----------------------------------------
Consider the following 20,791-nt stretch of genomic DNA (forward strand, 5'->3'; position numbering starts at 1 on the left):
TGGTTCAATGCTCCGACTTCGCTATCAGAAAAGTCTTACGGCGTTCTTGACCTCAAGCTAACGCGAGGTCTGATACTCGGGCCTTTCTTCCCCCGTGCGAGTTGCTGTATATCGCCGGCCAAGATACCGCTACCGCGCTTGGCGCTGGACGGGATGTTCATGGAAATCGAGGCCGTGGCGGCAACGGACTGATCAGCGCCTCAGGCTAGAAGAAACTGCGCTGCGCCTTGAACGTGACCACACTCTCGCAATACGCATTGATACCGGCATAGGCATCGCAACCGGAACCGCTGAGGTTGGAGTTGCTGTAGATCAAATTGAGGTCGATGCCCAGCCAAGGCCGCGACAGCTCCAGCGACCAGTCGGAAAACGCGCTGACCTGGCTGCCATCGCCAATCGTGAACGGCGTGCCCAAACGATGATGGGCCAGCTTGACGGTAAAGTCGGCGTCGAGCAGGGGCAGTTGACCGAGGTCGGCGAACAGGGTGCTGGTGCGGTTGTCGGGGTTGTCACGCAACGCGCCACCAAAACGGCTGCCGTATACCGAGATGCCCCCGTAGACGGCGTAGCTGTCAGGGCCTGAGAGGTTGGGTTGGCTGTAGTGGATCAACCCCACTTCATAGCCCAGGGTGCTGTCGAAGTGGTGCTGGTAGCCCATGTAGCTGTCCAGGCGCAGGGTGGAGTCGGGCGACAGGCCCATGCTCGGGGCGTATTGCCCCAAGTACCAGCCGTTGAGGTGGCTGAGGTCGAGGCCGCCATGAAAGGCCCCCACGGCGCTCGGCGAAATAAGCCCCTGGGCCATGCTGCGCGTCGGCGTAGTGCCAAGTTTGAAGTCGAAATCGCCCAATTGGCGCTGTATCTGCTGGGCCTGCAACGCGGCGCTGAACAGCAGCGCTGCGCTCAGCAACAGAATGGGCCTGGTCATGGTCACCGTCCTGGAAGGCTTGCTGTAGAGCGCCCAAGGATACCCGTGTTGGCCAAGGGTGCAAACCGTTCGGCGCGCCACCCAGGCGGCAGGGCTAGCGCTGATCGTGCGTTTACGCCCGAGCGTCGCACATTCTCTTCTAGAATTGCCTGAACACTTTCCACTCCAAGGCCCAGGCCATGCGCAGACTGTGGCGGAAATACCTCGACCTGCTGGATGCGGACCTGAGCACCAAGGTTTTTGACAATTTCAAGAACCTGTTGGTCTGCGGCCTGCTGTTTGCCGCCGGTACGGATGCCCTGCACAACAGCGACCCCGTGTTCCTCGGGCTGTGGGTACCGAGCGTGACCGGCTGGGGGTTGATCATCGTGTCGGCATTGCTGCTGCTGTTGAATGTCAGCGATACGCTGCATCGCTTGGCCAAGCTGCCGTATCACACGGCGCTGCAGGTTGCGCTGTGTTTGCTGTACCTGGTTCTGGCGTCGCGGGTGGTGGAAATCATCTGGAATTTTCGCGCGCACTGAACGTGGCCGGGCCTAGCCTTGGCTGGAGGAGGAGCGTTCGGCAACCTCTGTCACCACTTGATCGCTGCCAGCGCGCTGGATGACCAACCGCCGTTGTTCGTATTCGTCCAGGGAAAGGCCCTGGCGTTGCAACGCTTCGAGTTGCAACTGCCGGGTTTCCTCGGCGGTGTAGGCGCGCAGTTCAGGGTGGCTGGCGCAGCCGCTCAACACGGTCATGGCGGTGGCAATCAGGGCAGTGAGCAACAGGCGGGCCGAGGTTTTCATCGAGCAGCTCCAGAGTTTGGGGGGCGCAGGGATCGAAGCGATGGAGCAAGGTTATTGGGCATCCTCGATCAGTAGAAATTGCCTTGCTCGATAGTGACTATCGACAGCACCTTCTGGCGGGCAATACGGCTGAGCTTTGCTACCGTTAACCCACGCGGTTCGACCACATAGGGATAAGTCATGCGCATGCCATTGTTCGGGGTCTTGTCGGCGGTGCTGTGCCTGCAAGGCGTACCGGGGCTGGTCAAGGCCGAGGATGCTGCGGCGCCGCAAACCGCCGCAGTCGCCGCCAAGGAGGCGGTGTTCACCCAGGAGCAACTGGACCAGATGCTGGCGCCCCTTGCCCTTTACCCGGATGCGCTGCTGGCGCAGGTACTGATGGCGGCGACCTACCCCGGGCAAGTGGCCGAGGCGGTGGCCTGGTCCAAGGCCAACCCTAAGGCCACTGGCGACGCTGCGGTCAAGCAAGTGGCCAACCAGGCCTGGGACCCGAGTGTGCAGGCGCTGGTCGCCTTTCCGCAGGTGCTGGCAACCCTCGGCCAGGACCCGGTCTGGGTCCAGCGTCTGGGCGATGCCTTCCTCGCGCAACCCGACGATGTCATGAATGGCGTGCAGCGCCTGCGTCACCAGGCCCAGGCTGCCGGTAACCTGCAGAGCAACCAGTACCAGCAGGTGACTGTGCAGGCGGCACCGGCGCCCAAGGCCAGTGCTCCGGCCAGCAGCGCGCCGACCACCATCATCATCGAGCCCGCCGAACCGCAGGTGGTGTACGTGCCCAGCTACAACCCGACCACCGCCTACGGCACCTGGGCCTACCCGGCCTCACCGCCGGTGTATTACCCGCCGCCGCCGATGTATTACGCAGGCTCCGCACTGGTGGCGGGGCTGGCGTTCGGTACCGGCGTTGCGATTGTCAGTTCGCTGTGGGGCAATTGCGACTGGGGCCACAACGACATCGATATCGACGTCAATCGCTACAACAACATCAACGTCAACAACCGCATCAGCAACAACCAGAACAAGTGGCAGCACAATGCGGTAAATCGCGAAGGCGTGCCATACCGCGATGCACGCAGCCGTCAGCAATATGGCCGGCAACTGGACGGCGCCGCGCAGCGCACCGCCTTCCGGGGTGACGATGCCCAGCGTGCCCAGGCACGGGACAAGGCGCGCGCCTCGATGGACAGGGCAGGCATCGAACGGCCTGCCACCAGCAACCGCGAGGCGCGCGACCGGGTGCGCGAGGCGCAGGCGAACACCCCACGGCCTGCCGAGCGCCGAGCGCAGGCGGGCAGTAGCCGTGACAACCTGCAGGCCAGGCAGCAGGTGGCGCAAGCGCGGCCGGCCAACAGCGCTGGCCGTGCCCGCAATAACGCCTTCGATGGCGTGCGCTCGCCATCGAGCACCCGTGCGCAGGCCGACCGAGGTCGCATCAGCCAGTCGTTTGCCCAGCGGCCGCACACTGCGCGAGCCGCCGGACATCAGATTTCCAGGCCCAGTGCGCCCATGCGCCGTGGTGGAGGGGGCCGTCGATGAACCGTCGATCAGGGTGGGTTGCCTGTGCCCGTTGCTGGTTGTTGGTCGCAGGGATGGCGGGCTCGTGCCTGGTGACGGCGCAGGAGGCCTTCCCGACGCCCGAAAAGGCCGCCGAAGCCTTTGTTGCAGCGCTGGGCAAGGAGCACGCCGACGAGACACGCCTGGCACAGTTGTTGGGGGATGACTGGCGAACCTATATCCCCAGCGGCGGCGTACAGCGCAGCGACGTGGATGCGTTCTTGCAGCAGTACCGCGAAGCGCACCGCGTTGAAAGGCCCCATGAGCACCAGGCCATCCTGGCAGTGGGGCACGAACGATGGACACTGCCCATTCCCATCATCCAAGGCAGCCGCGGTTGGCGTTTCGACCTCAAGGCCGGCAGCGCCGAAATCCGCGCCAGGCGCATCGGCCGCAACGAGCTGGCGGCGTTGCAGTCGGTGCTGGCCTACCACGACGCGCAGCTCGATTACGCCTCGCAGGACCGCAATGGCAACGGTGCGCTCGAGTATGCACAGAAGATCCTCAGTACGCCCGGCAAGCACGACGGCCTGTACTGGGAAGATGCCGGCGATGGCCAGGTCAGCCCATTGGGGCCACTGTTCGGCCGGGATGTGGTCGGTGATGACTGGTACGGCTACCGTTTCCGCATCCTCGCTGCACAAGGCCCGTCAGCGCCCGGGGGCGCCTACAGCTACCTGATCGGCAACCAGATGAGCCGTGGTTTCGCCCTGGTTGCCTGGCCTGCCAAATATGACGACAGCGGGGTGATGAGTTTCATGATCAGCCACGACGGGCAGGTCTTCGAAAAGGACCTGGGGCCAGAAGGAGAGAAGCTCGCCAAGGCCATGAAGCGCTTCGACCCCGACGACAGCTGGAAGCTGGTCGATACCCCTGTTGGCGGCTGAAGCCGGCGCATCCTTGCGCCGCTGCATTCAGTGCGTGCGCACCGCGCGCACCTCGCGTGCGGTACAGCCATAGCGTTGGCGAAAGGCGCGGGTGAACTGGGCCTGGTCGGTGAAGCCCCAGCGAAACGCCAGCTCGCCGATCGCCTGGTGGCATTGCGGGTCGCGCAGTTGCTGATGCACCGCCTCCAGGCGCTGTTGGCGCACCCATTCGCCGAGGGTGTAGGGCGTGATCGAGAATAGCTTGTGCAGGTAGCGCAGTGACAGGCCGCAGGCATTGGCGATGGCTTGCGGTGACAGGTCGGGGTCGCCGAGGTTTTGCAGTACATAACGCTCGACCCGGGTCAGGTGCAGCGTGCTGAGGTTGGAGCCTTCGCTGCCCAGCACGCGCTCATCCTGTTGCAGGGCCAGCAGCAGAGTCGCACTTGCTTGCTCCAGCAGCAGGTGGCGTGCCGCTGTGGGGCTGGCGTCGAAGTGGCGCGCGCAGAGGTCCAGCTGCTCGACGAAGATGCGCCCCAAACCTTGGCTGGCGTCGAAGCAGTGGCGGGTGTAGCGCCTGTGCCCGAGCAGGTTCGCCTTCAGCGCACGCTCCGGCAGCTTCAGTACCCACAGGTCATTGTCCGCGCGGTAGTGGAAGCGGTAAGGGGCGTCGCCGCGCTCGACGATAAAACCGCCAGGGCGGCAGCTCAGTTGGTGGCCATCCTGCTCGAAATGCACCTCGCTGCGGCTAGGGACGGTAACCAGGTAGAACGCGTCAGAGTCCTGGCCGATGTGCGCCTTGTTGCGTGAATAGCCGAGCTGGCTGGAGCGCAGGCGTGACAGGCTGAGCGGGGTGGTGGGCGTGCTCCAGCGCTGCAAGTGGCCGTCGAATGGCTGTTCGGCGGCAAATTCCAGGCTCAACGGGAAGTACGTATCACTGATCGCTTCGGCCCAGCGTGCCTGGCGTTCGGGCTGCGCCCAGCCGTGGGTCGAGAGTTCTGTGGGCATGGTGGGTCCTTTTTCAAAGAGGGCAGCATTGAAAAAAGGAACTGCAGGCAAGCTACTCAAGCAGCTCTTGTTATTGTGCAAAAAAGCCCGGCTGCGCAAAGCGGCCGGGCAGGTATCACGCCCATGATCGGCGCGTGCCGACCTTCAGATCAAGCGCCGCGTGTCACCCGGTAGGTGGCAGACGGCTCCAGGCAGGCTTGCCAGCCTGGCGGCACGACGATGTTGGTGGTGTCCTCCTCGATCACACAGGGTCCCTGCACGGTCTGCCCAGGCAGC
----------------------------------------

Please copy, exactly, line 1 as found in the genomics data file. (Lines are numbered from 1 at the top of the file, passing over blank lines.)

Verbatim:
Consider the following 20,791-nt stretch of genomic DNA (forward strand, 5'->3'; position numbering starts at 1 on the left):